Anti-aging method found to increase mouse lifespans by 35 percent
Scientists may have found a new way to not only extend lifespans by up to 35 percent but also to expand the amount of time spent healthy.
They focused on senescent cells which are those that have become stagnant over time.
Eventually, this material ceases to divide which results in the physical signs of aging like arthritis, frailty, and organ decline.
Their accumulation can also pollute nearby healthy areas.
To address these problems, the team genetically engineered lab mice with a mechanism that can clear away the old material when injected with a protein drug.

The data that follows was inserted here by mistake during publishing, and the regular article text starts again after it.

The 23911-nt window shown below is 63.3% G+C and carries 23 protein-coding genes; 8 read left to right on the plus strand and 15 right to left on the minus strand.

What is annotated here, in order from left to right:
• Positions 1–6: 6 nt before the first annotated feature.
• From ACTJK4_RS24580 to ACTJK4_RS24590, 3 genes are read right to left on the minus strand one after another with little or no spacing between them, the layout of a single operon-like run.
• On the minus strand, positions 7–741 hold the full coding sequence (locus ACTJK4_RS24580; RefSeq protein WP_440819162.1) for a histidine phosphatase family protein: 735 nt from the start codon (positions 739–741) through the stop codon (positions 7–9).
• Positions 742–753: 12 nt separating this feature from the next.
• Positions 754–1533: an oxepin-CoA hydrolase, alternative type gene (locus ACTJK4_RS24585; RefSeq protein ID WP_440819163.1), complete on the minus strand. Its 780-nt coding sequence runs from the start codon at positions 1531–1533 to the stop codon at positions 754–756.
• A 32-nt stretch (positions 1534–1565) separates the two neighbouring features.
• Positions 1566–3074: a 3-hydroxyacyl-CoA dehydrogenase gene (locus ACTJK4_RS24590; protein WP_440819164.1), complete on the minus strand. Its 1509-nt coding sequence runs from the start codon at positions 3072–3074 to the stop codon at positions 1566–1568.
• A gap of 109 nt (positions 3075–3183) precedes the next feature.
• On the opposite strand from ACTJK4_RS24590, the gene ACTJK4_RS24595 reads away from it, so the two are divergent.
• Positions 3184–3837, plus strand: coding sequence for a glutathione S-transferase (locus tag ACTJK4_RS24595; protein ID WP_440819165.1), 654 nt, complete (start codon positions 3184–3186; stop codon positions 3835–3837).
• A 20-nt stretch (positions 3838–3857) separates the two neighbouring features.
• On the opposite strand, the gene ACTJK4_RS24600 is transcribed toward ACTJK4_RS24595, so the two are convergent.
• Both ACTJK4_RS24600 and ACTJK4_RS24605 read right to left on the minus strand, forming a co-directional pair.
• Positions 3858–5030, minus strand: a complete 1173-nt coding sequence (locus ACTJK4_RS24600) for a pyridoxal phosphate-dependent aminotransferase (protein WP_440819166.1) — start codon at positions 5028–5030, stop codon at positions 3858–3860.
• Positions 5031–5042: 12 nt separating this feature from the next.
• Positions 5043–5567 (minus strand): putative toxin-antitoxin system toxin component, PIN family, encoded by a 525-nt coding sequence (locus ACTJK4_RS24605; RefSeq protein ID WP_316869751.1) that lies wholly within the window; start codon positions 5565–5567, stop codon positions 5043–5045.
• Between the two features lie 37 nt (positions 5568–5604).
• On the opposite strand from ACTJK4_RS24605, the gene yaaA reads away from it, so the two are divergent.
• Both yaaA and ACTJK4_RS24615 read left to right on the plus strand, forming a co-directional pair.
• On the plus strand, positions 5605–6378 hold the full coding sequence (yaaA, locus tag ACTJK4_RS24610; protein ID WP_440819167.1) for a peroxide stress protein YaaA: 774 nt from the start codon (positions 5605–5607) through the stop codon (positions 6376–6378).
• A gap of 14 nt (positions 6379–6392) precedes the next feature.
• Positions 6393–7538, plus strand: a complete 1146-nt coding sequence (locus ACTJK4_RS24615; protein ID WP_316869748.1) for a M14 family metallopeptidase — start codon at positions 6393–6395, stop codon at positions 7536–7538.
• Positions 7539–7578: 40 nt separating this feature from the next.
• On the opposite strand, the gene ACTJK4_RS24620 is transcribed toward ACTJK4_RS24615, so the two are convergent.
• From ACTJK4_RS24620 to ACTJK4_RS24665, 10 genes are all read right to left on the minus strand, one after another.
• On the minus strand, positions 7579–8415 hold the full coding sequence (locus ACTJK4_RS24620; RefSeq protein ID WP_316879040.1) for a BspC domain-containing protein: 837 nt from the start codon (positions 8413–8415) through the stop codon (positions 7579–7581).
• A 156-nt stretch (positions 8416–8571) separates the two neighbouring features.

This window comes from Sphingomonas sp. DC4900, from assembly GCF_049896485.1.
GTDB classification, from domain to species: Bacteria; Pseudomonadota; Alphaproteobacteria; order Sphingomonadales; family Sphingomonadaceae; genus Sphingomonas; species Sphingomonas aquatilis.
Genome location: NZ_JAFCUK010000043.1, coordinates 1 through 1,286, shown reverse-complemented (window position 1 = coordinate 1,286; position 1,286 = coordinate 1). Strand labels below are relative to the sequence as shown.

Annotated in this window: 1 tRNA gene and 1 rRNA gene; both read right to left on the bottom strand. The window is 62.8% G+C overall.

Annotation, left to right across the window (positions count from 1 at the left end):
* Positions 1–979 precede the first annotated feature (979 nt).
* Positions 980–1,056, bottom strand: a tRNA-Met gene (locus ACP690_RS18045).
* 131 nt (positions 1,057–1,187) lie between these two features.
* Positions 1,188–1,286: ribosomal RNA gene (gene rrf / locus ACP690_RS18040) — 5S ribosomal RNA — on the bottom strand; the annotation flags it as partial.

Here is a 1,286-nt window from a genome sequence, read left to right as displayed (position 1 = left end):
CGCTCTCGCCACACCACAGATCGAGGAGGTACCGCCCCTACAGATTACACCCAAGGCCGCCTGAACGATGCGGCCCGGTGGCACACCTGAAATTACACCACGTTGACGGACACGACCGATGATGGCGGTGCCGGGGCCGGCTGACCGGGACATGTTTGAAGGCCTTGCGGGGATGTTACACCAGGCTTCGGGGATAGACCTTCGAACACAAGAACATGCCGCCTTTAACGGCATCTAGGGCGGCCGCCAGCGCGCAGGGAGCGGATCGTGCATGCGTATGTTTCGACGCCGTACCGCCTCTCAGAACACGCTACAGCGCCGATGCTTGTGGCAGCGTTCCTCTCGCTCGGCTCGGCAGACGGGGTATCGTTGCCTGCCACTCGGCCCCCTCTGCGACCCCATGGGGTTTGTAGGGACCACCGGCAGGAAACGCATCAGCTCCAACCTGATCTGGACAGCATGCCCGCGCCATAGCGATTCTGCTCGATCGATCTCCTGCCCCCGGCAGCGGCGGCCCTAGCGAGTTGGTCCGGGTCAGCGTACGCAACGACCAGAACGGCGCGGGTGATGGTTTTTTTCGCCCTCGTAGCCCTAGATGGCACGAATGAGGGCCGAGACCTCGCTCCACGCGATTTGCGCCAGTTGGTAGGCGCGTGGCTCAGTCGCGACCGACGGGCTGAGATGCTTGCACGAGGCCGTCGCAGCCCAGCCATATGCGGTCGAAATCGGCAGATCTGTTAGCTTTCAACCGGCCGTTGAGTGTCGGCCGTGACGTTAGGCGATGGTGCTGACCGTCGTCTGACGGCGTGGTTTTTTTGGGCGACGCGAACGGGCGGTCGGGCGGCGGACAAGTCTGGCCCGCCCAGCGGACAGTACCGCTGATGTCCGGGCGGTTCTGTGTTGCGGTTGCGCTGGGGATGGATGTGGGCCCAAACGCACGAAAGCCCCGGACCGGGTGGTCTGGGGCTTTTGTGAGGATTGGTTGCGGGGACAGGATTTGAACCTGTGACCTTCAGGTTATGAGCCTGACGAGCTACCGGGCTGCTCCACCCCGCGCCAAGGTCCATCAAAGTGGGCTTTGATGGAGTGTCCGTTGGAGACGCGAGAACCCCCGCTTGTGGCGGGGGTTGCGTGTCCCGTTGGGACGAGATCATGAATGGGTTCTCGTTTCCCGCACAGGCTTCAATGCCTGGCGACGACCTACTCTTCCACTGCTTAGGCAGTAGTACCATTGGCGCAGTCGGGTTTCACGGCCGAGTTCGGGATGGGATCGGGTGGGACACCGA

After the treatment, 60 to 70 percent of the senescent cells were wiped out with no known side effects.
As such, researchers were able to increase the rodents' median lifespan by 17 to 35 percent.
The press release states that the test animals "also demonstrated a healthier appearance and a reduced amount of inflammation in fat, muscle and kidney tissue."
A company has since been launched to explore similar age-fighting treatments in humans.
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